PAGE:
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Abstract

Jurassic, Cretaceous, and Miocene deposits are productive of hydrocarbons in the Outer Continental Shelf (OCS) area of the northeastern Gulf of Mexico. Based on regional studies of the onshore and offshore shelfal areas, Upper Jurassic and Lower Cretaceous carbonates are projected as viable petroleum reservoirs in the continental slope areas of the northeastern Gulf of Mexico.

The primary petroleum source rocks for these Mesozoic petroleum reservoirs are believed to be Oxfordian to Kimmeridgian carbonates and Aptian to Albian carbonates and shales. Tithonian shales and carbonates are effective source rocks in Mexico and therefore may also have source potential in the OCS area. The Upper Jurassic source beds are postulated to be natural gas and condensate prone in the OCS area of the northeastern Gulf of Mexico, while the Lower Cretaceous source beds are believed to be oil prone. The natural gas and condensate produced from the Lower Cretaceous (Aptian) James Limestone in the OCS shelfal area is speculated to be sourced from Upper Jurassic (Smackover) carbonates, and the oil produced from Cretaceous (Albian and Cenomanian) Washita carbonates in the OCS shelfal area is believed to be sourced from Lower Cretaceous (post-James) carbonates and shales.

The principal carbonate petroleum reservoirs in the continental slope areas of the northeastern Gulf of Mexico are postulated to be Upper Jurassic deep-water microbial buildups (boundstones) developed on the outer portion of a carbonate ramp. Lower Cretaceous rudist reef rudstones and boundstones and slope carbonate deposits comprised of forereef debris rudstones and shelf-derived grainstones are believed also to have high reservoir potential in this area. Such deeper water deposits have been observed from seismic reflection profiles located seaward of the Lower Cretaceous rimmed shelf margin. Diagenetic studies of the Washita carbonate reservoirs in the OCS Main Pass Block 253 Field indicate that these reservoirs have been subjected to favorable diagenetic processes of dolomitization, dissolution and karstification associated with repeated exposure of the Cretaceous shelf margin.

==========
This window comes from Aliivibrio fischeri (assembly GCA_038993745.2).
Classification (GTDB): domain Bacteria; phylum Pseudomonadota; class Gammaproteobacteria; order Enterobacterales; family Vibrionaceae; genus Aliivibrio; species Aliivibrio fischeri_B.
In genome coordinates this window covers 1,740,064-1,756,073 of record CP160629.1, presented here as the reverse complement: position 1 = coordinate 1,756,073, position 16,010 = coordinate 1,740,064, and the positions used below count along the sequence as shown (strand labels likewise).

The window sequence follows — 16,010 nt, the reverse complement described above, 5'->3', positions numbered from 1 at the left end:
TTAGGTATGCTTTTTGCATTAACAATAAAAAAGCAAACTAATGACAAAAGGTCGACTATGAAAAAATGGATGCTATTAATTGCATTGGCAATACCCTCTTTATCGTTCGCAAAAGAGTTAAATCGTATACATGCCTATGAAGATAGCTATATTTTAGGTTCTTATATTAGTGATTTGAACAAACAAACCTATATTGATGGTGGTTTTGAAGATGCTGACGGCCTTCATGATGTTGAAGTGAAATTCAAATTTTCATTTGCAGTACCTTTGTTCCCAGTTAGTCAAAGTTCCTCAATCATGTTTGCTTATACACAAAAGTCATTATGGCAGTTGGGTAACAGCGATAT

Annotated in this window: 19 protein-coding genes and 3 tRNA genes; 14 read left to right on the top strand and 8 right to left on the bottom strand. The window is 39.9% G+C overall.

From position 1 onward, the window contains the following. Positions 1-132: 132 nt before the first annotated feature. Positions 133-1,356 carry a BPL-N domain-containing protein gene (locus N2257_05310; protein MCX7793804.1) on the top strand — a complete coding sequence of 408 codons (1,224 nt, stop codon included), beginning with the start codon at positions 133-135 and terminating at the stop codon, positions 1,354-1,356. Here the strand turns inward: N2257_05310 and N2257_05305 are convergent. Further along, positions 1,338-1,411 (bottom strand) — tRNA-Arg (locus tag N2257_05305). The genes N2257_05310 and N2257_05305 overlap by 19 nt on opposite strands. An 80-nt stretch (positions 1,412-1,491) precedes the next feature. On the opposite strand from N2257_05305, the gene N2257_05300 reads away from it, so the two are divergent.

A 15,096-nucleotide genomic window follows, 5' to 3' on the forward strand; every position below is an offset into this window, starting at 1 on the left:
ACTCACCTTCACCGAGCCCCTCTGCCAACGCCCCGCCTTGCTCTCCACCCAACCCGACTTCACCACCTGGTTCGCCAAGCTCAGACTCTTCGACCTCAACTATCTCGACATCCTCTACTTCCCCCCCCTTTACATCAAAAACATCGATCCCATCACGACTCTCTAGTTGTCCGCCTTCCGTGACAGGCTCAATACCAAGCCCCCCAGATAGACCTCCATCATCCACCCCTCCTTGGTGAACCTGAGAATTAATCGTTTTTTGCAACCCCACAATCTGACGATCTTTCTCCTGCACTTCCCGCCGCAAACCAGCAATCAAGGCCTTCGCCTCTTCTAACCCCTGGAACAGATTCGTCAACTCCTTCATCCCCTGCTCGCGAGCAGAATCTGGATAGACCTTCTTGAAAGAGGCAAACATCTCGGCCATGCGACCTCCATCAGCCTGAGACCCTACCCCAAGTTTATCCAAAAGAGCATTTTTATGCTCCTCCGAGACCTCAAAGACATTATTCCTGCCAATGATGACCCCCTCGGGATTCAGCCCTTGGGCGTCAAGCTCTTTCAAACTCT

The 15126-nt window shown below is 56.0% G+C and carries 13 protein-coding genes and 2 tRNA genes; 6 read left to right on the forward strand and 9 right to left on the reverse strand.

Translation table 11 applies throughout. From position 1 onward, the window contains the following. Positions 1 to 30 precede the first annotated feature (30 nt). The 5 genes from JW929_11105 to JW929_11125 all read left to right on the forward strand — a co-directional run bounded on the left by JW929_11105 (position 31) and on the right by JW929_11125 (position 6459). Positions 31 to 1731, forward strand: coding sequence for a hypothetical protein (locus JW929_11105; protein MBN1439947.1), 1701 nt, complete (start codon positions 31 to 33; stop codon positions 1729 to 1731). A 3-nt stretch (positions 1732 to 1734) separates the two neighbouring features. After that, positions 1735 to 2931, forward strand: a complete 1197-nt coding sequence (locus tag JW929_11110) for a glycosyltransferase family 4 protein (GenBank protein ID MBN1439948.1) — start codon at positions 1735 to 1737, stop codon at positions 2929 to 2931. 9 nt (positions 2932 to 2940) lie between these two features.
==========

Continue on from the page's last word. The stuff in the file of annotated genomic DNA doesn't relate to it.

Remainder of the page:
Seismic reflection profiles indicate the presence of salt-related structures and paleotopographic basement features in the northeastern Gulf of Mexico. Petroleum traps in this region, therefore, are postulated to be combination traps involving favorable stratigraphic relationships and salt tectonics. The timing of hydrocarbon generation, expulsion, migration and entrapment appears favorable for petroleum accumulation.

Therefore, the continental slope areas of the northeastern Gulf of Mexico appear to have high potential for successful hydrocarbon exploration and development.

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